Posted By: Brightwood Engineering Education
Updated: August 22, 2017
According to the U.S. Bureau of Labor Statistics, employment in the field of mechanical engineering is expected to grow by 5 percent between 2014 and 2024, translating to 14,600 new positions. The broad opportunities within that hiring window should leave aspiring mechanical engineers feeling encouraged. Architecture, alternative energies, remanufacturing, and nanotechnology are subsets of this profession that are predicted to have openings for candidates with the right education and experience.
For most mechanical engineering jobs, candidates will need a bachelor's degree bearing the occupation's name. However, some may be able to snag an entry-level job with an associate’s degree. Hopeful managers have an even higher educational standard to meet: a master's degree, in most cases. Along with a degree from an accredited program and four years of relevant work experience, those offering their services on an independent basis must pass a state-specific exam to get a license—a requirement in all 50 states and the District of Columbia.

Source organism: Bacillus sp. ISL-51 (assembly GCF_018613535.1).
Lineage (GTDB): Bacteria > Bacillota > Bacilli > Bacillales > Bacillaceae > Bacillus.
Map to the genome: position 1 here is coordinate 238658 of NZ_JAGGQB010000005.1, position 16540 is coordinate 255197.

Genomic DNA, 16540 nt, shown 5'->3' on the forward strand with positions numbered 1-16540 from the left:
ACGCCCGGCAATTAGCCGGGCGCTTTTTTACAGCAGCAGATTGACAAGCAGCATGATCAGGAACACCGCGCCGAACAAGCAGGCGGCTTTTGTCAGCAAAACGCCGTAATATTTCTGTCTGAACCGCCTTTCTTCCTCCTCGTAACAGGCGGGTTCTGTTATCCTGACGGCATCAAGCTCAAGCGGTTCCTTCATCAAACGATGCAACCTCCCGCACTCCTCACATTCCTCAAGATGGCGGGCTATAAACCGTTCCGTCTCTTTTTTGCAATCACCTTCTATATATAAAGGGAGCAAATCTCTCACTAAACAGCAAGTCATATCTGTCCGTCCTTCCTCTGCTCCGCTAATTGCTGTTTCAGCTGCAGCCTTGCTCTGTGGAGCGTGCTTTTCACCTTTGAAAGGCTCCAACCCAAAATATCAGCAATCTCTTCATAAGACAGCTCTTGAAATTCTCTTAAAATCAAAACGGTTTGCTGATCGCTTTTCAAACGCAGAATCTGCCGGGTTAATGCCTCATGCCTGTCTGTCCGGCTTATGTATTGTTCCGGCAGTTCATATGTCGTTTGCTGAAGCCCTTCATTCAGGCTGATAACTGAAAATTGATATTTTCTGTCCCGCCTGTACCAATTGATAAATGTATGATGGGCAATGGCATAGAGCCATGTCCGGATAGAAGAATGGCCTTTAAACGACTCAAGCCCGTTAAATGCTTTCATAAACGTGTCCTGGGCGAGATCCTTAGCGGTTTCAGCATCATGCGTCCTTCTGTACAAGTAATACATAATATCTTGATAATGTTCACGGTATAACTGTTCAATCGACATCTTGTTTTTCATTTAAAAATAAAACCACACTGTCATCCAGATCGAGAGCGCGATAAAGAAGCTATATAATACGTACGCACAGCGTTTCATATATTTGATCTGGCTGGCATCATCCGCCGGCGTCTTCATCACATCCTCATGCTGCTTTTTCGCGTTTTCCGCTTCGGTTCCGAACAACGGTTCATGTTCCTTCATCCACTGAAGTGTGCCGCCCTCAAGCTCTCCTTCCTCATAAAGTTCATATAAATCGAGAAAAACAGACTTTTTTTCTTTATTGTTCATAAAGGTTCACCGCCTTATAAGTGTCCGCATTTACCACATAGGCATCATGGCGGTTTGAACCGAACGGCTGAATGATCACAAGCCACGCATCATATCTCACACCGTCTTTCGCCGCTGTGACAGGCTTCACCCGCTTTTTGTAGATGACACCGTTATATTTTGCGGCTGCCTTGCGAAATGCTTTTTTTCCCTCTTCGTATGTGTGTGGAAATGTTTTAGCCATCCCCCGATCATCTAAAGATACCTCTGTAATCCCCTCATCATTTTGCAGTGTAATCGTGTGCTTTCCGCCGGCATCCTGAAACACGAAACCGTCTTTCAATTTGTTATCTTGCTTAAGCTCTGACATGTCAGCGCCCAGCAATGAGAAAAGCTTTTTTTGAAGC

Mechanical engineering is one of the broadest engineering disciplines. Mechanical engineers research, design, develop, build, and test mechanical and thermal sensors and devices, including tools, engines, and machines.
Mechanical engineers are typically involved in the following job-related tasks and responsibilities:
States with the highest employment levels for mechanical engineers include Michigan, California, Texas, Ohio, and Illinois. Metropolitan areas with the highest employment level in this occupation are Warren-Troy-Farmington Hills, MI; Detroit-Dearborn-Livonia, MI; Houston-The Woodlands-Sugar Land, TX; Chicago-Naperville-Arlington Heights, IL; Los Angeles-Long Beach-Glendale, CA; Minneapolis-St. Paul-Bloomington, MN-WI; New York-Jersey City-White Plains, NY-NJ; Seattle-Bellevue-Everett, WA.
Top-paying states for mechanical engineers include Alaska, Louisiana, New Mexico, Texas, and Washington, DC.
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